I grieved the loss of that friendship for quite some time.  I wondered how I could have allowed myself to be taken for such a fool.  I considered myself an intelligent, intuitive person and I couldn’t see at first how I had managed to get involved in such a toxic friendship.  After pondering it for a while, I had to admit that I’d allowed it to happen.  When I didn’t say anything after the first or even tenth incident, I created the situation.  I had not established any real boundaries in the beginning.  I feel that if I had, I would have discovered a lot sooner exactly what type of friend she really was. After I worked through my feelings and after I’d done my inner work, I was no longer willing to settle for that kind of relationship; whether it was a friend or family member.

The type of relationship I’d had with her and with my Aunt were toxic and depleting.  No wonder I felt alone and unsupported!  Picture yourself with a cup, or any other kind of container or vessel; a lovely, crystal decanter filled with your favorite wine; for example.  Now picture the people you interact with every day.  There are those who deplete you and take your wine, and there are those who support you and replenish your wine.  The goal is to spend most of your time with people who replenish you.  The ones who deplete you should be kept at a distance.   You can’t give anything of value to anyone else, if you yourself are empty.

After all was said and done, I realized the thing that pissed off my ex-friend was the fact that deep down, she knew I was right.  She had used me.  I knew when I confronted her that I wasn’t going to get an admission out of her that she was wrong.  In all the time we’d been friends, over six years, I’d never gotten even one apology from her.  I wasn’t expecting one.  I just knew I had to stand up for myself; otherwise things weren’t ever going to get any better for me.

It amazes me the lengths that some people will go to just to avoid admitting they were wrong.  To them, it’s perfectly fine to end a relationship to avoid admitting a mistake or looking bad. There’s something these types of people should know:  You already look bad! Just because you don’t want to admit you were wrong, made a mistake, or be real with yourself, doesn’t make it any less true! After all, being fallible is a part of being human. If you make a mistake, learn from it and move on. It doesn’t have to be the end of life as you know it. You don’t have to beat yourself up for it or judge yourself. You can never go back, so why spend so much time looking there? Admit your mistakes and failures, fix what needs to be fixed, and move on. If you’ve hurt someone, do your best to make amends and then get on with living your life. Anyone who cares about you is not going to think less of you if you do!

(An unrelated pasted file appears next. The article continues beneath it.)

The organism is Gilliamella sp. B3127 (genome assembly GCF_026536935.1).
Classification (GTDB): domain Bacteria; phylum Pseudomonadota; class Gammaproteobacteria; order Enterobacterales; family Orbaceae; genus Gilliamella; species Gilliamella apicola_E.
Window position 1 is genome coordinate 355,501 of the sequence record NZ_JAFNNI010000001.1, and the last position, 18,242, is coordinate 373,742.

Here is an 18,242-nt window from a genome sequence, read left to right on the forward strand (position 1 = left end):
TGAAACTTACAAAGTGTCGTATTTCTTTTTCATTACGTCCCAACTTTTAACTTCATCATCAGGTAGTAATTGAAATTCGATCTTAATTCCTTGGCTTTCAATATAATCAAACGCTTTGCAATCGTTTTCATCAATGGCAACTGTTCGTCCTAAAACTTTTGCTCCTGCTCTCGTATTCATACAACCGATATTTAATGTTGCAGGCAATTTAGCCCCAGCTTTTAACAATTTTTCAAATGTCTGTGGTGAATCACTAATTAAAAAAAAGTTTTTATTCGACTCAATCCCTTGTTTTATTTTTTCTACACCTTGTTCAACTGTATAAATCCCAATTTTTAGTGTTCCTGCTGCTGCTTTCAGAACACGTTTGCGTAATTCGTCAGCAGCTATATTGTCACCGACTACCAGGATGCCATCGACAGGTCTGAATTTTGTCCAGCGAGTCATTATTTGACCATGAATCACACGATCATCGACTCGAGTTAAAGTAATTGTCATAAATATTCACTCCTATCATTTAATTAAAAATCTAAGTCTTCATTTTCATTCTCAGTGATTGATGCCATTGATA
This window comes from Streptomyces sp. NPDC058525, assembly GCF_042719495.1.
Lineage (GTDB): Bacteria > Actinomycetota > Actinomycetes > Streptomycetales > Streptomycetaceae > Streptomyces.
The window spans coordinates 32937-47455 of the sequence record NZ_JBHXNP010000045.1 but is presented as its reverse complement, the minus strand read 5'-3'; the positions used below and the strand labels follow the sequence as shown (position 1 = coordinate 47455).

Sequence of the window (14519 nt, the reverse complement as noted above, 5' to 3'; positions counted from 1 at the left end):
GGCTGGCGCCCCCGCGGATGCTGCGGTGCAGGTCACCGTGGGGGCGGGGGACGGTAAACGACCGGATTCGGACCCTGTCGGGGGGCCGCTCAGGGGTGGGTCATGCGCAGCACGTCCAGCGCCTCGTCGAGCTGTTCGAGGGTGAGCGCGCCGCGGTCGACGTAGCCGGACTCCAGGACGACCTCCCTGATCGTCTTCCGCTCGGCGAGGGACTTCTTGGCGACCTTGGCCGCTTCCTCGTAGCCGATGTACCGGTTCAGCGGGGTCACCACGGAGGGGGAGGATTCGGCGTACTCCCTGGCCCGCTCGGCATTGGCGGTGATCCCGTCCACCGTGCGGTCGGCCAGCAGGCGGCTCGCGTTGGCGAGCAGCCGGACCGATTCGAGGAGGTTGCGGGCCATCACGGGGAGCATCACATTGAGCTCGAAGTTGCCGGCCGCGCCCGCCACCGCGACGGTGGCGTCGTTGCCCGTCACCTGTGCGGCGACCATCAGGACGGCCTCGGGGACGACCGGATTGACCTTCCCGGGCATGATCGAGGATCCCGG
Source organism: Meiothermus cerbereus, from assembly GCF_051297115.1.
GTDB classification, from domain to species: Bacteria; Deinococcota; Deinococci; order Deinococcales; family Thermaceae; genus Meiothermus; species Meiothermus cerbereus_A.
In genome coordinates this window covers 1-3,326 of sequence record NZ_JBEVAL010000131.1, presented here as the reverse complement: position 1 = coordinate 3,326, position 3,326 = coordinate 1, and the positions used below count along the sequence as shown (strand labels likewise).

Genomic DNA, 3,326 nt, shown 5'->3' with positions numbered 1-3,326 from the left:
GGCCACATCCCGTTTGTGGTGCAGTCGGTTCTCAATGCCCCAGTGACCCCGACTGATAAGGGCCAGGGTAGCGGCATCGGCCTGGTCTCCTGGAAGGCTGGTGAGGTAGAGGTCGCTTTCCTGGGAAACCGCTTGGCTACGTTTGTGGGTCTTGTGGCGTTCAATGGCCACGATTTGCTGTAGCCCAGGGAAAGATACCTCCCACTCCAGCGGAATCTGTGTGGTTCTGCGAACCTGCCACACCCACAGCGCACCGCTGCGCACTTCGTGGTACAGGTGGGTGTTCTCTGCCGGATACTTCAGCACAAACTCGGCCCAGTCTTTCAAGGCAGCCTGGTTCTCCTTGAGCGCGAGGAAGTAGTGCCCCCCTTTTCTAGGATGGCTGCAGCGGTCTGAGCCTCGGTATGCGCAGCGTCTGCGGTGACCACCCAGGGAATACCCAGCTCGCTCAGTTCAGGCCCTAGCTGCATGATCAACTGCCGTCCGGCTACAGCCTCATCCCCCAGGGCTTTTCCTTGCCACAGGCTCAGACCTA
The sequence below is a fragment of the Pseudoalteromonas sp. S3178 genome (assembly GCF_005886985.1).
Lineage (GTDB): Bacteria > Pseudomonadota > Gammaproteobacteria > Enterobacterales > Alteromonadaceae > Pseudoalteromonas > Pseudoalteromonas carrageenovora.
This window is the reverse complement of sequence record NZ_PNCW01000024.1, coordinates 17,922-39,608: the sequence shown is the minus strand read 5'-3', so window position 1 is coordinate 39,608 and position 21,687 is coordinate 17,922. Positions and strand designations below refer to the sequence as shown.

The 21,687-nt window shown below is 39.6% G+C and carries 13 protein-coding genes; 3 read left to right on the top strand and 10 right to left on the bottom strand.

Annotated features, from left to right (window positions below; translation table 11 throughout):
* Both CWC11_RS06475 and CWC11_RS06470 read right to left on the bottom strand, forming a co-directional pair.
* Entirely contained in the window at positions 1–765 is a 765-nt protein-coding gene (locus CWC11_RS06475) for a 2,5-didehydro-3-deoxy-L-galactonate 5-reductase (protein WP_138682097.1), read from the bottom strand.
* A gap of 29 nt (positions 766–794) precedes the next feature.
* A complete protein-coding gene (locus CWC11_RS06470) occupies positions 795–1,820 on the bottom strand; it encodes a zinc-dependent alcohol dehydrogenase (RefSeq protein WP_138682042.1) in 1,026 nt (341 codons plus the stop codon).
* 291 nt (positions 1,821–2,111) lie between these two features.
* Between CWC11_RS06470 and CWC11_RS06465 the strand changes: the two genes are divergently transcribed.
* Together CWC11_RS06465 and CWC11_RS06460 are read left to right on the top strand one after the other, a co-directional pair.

…next…don’t tread on me…

Tough Love Part 2

2 Oct

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My family and I toughed it out through the holidays as best we could.  Christmas Day came and we went to my Mom’s house for dinner.  I was running late as I was waiting for the hand-made gifts I’d painted to dry.  My showing up late set the day into a tailspin and dinner was the worst holiday dinner I’ve ever attended to date.  My mom was understandably upset by my tardiness, as she was trying to get the meal on the table without it getting cold.  I told her my reason for being late and she began with the questions.  “Why did you wait til the last minute?” “Why did you procrastinate?” “Why didn’t you start earlier?” I couldn’t tell her why!  Most of the reason was sitting right there!  With the chaos going on in my home I barely had time to breathe let alone make gifts or shop.  I decided that year that I was going to make a scrapbook of the trip I took with my mom to Italy 10 years prior.  It was my first scrapbook project and it took me longer than I thought to complete since my Aunt was always trying to pull my attention away from whatever I was focused on and back on to her.  My answer to my mom was a meek, “I didn’t procrastinate, Mom.  You’ll see.”